This may be a better question for the Physics StackExchange so tell me if I should move the question.

I have a pretty simple script that I'm using to control the RPM of my stepper motor:

void loop(){ 
  digitalWrite(PIN, HIGH);
  digitalWrite(PIN, LOW);

as you can see it's just producing a pretty standard pulse, I have my Arduino connected to a driver that manages the motor. The wait variable comes from a second order equation I derived from measuring the RPM with a Tachometer and tweaking the value.

// From data RPM = 31729/x + 17.327 thus x = 31729/(RPM-17.527)
wait = M/(RPM-C);

It works pretty well, I get readings consistently within only 1 - 2 rotations off. But the slope and intercept seem completely arbitrary to me. Is there a chance it has to do with the clock speed of the Arduino? I'm using an Uno and from playing around with the numbers I can't seem to find a relationship. From what I can tell, the driver looks hardwired so I don't think it has much to do with the equation.

Any idea what these values, the slope/intercept mean?

Equation: RPM=31729/wait + 17.327 M:31729 and C:17.327

  • 1
    I wonder if this generates a proper pulse. It needs a delay after digitalWrite(PIN, LOW);
    – rmi
    Commented Apr 30, 2014 at 4:25
  • There's definitely a clock dependent granularity and additional delay among other potential problems. For steady rotation, consider using a hardware timer to drive a pin, or failing that trigger an interrupt so that at least the overall rate remains constant. There should be a fixed factor of step rate as long as the system is operating properly, but there will be both a rate and am acceleration at which it starts skipping steps, especially under load or resonance. Commented May 2, 2014 at 9:42

2 Answers 2


The real answer to this question requires understanding exactly what hardware you have. The formula, assuming one step per pulse, is that the delay should be:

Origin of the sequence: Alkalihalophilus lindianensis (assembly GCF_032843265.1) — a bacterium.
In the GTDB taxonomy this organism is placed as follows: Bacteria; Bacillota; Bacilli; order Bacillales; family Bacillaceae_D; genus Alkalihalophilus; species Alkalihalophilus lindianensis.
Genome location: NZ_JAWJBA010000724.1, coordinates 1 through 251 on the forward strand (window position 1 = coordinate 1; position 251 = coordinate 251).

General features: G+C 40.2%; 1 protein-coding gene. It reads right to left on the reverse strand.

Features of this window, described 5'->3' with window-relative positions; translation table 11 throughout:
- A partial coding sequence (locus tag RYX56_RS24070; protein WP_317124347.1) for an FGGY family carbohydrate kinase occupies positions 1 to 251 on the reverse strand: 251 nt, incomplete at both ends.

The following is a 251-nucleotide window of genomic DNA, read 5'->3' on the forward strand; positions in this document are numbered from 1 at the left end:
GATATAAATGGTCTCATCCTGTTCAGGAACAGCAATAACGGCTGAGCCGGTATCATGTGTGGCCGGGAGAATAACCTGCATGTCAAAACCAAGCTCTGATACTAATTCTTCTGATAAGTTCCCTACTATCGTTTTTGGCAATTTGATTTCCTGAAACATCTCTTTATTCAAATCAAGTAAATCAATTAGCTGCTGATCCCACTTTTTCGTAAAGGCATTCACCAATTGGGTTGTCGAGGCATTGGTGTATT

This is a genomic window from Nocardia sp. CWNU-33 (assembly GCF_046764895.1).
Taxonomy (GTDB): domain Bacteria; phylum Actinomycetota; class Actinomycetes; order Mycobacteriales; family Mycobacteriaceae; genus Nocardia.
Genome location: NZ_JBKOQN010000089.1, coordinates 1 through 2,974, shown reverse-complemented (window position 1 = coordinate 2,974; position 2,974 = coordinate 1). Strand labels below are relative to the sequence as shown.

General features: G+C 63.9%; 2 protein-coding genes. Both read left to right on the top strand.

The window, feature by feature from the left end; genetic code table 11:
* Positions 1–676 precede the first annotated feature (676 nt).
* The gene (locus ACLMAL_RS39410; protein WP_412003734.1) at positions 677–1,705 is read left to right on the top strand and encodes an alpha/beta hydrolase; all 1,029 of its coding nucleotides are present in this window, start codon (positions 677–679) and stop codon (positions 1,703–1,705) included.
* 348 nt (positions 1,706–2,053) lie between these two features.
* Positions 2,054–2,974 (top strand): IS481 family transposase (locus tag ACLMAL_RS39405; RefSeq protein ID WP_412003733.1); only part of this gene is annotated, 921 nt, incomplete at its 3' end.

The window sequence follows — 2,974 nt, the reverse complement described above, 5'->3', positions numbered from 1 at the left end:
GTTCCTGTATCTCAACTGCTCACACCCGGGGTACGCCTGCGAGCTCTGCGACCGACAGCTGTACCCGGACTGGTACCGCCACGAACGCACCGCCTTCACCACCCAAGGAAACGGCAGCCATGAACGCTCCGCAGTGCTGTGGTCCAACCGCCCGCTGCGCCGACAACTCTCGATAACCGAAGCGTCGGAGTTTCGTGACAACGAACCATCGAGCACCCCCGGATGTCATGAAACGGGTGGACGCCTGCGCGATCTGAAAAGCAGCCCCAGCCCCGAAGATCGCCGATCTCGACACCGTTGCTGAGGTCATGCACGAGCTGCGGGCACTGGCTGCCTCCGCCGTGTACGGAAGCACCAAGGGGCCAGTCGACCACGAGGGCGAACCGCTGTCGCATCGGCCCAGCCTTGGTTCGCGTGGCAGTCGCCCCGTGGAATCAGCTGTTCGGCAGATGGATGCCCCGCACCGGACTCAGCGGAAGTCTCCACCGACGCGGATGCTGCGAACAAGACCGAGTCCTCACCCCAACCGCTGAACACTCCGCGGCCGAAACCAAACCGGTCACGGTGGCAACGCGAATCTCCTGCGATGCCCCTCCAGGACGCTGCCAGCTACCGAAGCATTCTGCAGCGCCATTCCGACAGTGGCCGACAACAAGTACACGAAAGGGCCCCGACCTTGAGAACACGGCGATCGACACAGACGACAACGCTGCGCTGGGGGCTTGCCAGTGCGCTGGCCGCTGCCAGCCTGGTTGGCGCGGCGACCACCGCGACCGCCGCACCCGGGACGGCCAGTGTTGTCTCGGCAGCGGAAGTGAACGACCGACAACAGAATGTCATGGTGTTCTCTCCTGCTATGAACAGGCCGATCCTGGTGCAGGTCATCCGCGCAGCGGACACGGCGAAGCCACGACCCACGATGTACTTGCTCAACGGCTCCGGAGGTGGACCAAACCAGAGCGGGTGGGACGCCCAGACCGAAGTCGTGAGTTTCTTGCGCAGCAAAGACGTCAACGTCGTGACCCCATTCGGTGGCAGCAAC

wait = (MicroSecondsPerMinute)(1/RPM)(1/PulsesPerRevolution) - overhead

where overhead is the extra time it takes to run digitalWrite twice and loop. It is small, but if it were zero your code would not work because the amount of time your signal is LOW would be zero as well.

Your numbers suggest Pulses Per Revolution is around 1891. This will be the product of how many steps per revolution the motor is wired for and how many bits of microstepping the driver is doing. A 225 step motor with 3 bit microstepping (8 fractional steps per "true" step) would have PPR of 1800 for example. Your number does not precisely match any common setups, but is exactly in the range expected, with 1600 and 2000 being normal for small steppers.

Because of the "overhead" term, RPM as a function of wait should not be linear. Your constant value should be a function of RPM; in fact, when RPM gets much larger than the number of Microseconds per minute it should converge to being equal to RPM. In this case your RPM is so low that approximating it to 17 is probably valid and all error too small to notice. It could be causing some of the oddness of your PPR value though.


one pulse equals one step of stepper and rpm is how many rotation stepper makes in one minute. Try to understand the stepper.h library and Accelstepper library

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